Today none of this is the case. Penn State suffered, hurt, and was punished.
Now they start from scratch. Hopefully they can gain everything back that they lost.
So as you have seen my blog was dormant all week. Working 60 hours sucks and has slowed the creative juices. Fear not things get back to normal next week. Expect a ton of posts and some new tweaks. Higher learning will return, plus I will have random thoughts, nfl power rankings and some other goodies. Thanks for reading as always and stay tuned.
Am I upset that TCU spurned the Big East to join the Big 12? Hell no. I think it’s a great move by TCU because the competition is better, it plays more towards their market and it’s a return to a sense of traditionalism for the conference.
TCU was a member of the old southwest conference before it merged with the Big 8 and became the Big 12 in the mid-90’s. TCU has long standing rivalries with a lot the current Big 12 members including Texas, Texas Tech and Baylor and the rekindling of those rivalries would be great for the conference and college football as a whole.
The move also gives the Big 12 another big name as Texas A&M bolts for the SEC and. The addition of TCU is a great start, but the Big 12 needs to go further… they should go back to their SWC roots and readmit SMU and Houston into the new Big 12.
Why not? Houston is a great mid-major football school that has flirted with BCS contention a few times in the past decade and SMU is back on the rise under June Jones. these moves would make the most sense geographically and football wise and bring more traditionalism back to college football.
SMU and Houston were two of the many schools forced out of the Big 12 in the mid 90’s as realignment changed college football the first time. For them to rejoin the Big 12 would bring the conference full circle and add more balanced competition to the conference.
Let’s be real with ourselves, Kansas is not that good of a football program and Iowa State hasn’t been relevant for years, Houston and SMU have had better seasons than both Kansas and Iowa State in the last few years (also better than Colorado before they left the Big 12) and have great fans and great football history. They are true football schools who care very much for their teams and embrace the spirit and pageantry of Saturdays. Football is religion in Texas, high school games are just as big as NFL games in other cities, to add two more Texas schools to the Big 12 would make Saturdays even more of an event then they already are.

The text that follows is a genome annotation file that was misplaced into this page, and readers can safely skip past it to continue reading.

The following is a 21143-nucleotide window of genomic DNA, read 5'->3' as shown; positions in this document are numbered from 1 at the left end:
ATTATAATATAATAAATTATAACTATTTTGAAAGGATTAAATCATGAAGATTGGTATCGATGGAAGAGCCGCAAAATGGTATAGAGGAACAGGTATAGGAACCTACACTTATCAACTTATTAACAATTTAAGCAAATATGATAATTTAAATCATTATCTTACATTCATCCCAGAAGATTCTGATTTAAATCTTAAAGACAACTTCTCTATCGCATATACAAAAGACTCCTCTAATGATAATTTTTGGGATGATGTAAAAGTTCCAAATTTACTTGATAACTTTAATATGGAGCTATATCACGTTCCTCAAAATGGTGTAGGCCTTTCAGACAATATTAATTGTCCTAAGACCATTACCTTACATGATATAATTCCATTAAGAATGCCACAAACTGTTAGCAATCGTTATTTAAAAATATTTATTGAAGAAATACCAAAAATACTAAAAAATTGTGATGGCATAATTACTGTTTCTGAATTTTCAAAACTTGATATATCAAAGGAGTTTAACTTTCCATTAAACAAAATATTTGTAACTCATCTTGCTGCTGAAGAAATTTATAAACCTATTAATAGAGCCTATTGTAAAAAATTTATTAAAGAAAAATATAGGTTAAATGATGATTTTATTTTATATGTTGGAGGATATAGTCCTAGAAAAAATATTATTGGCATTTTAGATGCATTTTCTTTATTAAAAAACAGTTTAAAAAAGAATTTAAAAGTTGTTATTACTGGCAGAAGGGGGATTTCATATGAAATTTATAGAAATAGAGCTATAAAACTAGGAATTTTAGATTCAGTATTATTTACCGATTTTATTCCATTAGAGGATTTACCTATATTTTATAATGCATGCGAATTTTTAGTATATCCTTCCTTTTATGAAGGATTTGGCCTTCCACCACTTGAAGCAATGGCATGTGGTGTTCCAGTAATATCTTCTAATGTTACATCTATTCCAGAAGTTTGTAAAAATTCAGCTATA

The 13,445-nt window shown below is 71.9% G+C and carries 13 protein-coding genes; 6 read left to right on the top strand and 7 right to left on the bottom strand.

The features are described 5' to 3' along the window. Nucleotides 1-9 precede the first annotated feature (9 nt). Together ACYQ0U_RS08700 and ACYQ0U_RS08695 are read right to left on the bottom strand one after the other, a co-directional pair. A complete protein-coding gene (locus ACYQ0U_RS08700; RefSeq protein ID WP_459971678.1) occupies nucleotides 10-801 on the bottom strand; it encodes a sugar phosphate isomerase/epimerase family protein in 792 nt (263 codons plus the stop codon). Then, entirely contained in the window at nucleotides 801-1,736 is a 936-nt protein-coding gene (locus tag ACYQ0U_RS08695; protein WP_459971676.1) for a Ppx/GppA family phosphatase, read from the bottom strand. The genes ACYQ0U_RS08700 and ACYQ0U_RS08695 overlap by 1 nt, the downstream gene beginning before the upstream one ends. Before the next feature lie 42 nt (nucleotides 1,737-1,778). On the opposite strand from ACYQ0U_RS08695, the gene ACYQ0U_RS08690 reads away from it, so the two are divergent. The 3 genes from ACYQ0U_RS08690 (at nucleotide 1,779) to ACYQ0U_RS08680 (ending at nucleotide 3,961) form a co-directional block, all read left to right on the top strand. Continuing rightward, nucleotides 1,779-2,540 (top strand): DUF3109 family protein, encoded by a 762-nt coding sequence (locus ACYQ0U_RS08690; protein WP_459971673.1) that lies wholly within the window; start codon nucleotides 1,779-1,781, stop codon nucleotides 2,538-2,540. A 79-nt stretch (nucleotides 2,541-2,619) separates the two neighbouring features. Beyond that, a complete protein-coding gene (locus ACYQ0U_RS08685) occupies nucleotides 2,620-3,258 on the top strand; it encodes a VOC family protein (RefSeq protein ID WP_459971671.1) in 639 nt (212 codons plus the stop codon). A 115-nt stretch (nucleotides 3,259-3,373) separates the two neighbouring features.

SMU and Houston are mostly offensive schools and their schemes fit into the way that the Big 12 plays (because as good as Oklahoma State is we know damn well that they play no defense at all. same for Texas Tech and Baylor.). if you think Big 12 games are shootouts now just imagine if Case Keenum and Kyle Padron were in the conference.
The only issue with the addition of these schools would be stadium sizing and marketability. Both SMU and Houston have stadiums that fit 35,000 people and they would be the two smallest stadiums in the conference. Also could Houston and SMU draw a good TV audience? SMU is located in Dallas but TCU (located in Fort Worth) has a strangle hold on the market thanks to their recent run in the spotlight. As for Houston, The Texans were having trouble selling out games as recent as two years ago so how can the city embrace a college team in the spotlight?
Even with the big city issues the schools fit the mold for the conference because the Big 12 doesn’t need any big name programs to add to their name brand. They need good football programs to keep the games competitive and exciting.
In a era where realignment is the main topic of discussion and everyone is trading in tradition for money the Big 12 is rebuilding itself by returning to its roots. TCU is the perfect addition to the conference and will help to continue the high level of play that the conference is used to.